South Africa’s ex­pat tax di­luted af­ter pres­sure pays off

The Star (St. Lucia) - - BUSINESS - By Gary Robin­son

South Africa’s Na­tional Trea­sury has re­acted to pres­sure from ex­pats all over the world, over its plans to scrap a tax ex­emp­tion on over­seas earn­ings and an­nounced that a taxfree al­lowance of ZAR1m (£57,143, US$76,003) is to be in­tro­duced.

The changes were an­nounced in Cape Town with plans to amend cer­tain as­pects of the draft Tax­a­tion Laws Amend­ment Bill com­ing af­ter tax­pay­ers liv­ing abroad ex­plained the new law would “have a se­verely neg­a­tive” fi­nan­cial im­pact on their lives.

The South African Na­tional Trea­sury said that it still plans to re­peal a law that al­lows a tax ex­emp­tion on in­come earned by South Africans work­ing over­seas. Two bills, the 2017 Tax­a­tion Laws Amend­ment Bill and the 2017 Draft Tax Ad­min­is­tra­tion Laws Amend­ment Bill, give ef­fect to tax pro­pos­als an­nounced on Fe­bru­ary 22 by for­mer fi­nance min­is­ter Pravin Gord­han at the 2017 Na­tional Bud­get.

If planned new leg­is­la­tion is ac­cepted by South Africa’s par­lia­ment, South Africans who work over­seas could be taxed lo­cally for for­eign earn­ings from March 1 2019.

How­ever, yes­ter­day’s joint re­port by the Na­tional Trea­sury and South Africa Rev­enue Ser­vice (SARS) ac­cepted that for those on “rel­a­tively lower in­comes” an amend­ment had to be made.

The amend­ment fol­lows on, as re­ported, from a public con­sul­ta­tion on the changes that closed on 18 Au­gust.

Ad­dress­ing its par­lia­ment the Na­tional Trea­sury pre­sented its re­sponses to public com­ments it re­ceived dur­ing the public par­tic­i­pa­tion process.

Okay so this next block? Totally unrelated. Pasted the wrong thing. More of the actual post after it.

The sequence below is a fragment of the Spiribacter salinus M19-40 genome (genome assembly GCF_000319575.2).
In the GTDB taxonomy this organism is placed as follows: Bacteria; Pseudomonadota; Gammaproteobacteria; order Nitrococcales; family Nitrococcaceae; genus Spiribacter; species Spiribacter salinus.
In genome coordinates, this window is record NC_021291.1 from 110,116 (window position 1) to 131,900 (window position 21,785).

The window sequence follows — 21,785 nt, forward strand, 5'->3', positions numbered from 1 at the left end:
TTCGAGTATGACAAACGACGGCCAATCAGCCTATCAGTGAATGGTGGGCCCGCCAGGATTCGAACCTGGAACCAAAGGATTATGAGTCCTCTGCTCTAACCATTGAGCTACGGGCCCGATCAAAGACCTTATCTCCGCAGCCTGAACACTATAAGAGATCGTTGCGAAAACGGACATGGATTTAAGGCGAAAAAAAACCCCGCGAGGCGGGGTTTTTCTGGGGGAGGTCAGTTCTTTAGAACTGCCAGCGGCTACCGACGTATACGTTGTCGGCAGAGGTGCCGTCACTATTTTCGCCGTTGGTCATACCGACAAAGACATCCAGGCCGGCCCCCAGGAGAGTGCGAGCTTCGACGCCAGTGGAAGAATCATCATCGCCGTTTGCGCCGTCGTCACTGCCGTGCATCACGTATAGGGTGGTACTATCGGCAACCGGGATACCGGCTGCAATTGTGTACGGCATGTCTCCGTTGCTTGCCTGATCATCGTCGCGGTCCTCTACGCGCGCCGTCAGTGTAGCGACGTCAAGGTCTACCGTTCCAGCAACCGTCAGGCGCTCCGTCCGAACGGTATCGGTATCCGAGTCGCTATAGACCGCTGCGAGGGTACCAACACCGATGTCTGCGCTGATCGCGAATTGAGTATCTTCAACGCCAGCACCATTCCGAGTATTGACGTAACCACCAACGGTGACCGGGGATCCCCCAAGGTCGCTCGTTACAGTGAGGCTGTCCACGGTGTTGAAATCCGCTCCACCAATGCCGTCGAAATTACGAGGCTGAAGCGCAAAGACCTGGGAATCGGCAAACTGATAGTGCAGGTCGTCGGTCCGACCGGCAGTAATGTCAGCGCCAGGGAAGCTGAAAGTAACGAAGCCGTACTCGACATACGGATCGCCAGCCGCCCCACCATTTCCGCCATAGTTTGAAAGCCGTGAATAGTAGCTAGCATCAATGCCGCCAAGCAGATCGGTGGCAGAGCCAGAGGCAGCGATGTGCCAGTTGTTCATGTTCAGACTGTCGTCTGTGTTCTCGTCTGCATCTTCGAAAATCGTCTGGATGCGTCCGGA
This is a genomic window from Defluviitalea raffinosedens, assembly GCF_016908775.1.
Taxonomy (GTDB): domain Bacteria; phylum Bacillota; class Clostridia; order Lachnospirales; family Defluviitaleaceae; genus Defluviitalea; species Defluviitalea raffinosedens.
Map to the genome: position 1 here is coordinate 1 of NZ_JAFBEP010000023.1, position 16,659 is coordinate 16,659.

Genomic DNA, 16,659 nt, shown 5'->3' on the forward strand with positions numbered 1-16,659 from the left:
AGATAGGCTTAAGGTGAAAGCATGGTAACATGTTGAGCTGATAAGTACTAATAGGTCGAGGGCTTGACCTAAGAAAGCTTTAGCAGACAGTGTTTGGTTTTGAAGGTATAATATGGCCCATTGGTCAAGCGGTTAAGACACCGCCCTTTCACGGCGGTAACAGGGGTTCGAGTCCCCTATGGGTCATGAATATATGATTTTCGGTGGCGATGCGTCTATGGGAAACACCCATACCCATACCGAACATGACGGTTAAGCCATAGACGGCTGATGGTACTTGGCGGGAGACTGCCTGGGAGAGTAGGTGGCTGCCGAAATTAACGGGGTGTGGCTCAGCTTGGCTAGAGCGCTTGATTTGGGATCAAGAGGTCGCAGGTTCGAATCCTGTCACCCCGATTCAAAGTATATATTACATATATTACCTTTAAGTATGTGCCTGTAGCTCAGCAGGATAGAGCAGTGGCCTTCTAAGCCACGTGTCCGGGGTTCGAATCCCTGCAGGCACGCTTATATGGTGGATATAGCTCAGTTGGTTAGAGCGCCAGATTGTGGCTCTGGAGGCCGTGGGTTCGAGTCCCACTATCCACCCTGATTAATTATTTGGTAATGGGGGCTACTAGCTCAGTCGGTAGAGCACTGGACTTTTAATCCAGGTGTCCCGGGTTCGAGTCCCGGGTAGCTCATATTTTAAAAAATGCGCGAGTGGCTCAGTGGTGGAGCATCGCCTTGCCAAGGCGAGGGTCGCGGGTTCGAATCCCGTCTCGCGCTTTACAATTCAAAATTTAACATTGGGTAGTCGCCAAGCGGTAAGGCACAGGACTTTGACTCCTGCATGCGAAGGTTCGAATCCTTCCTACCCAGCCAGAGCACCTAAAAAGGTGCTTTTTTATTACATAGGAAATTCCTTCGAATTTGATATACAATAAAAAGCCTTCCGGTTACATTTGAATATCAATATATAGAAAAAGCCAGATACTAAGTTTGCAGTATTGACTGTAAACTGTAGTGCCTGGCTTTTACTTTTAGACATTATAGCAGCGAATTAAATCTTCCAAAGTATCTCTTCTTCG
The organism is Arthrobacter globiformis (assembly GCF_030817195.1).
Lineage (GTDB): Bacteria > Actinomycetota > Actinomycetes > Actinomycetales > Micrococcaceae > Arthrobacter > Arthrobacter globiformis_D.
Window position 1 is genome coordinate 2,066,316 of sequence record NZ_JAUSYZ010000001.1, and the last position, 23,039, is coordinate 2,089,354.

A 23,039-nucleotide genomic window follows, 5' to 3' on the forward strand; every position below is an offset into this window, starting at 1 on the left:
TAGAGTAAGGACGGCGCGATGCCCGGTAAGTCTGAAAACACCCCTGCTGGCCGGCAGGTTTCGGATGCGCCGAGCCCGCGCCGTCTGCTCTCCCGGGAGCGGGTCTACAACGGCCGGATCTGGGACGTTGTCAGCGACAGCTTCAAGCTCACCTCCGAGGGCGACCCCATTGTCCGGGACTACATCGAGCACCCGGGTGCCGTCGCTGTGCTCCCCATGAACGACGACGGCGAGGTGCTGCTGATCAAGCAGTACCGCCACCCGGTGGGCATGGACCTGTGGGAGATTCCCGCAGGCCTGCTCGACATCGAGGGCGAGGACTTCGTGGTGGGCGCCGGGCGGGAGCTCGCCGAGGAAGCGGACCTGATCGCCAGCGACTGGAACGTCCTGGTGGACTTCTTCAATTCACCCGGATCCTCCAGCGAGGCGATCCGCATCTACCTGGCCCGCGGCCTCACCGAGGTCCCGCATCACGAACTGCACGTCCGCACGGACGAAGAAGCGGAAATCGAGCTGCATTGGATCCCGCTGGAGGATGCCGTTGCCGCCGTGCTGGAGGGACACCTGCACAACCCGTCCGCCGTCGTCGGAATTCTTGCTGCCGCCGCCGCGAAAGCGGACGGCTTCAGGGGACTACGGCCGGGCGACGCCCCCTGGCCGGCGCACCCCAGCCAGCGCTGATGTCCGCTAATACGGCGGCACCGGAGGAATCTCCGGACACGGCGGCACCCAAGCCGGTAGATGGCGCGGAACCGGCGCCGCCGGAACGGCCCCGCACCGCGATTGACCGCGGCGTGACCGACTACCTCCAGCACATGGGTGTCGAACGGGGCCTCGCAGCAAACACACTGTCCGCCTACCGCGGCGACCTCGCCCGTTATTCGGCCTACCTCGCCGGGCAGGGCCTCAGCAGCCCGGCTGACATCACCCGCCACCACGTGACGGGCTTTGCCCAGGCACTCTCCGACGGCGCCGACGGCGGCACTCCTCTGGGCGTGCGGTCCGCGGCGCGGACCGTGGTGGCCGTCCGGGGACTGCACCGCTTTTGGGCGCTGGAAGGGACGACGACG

It said that it had re­ceived 1,308 writ­ten com­ments to its draft bills, 760 which com­mented on the fi­nan­cial im­pact of the leg­is­la­tion, with most of the com­ments com­ing from res­i­dents liv­ing in the Mid­dle East.

Sum­maris­ing the com­ments, the Na­tional Trea­sury said: “The tax will have a se­verely neg­a­tive im­pact on fi­nances and remit­tances to South Africa, es­pe­cially for those on rel­a­tively lower in­comes.

“This in­cludes amounts re­mit­ted to fam­ily mem­bers to fund liv­ing costs in South Africa, in­vest­ment in for­eign in­come in some fam­ily run busi­nesses and money spent in South Africa dur­ing vis­its.”

The prosed changes will now see the first ZAR1m of for­eign re­mu­ner­a­tion to be ex­empt from tax in South Africa if the in­di­vid­ual is out­side of the coun­try for more than 183 days as well as for a con­tin­u­ous pe­riod of longer than 60 days dur­ing a 12-month pe­riod.

“The ex­emp­tion thresh­old should re­duce the im­pact of the amend­ment for lower to mid­dle class South African tax res­i­dents who are earn­ing re­mu­ner­a­tion abroad,” the Na­tional Trea­sury said.

“The ef­fect of the ex­emp­tion will also be that South African tax res­i­dents in high in­come tax coun­tries are un­likely to be re­quired to pay any ad­di­tional top up pay­ments to SARS.”

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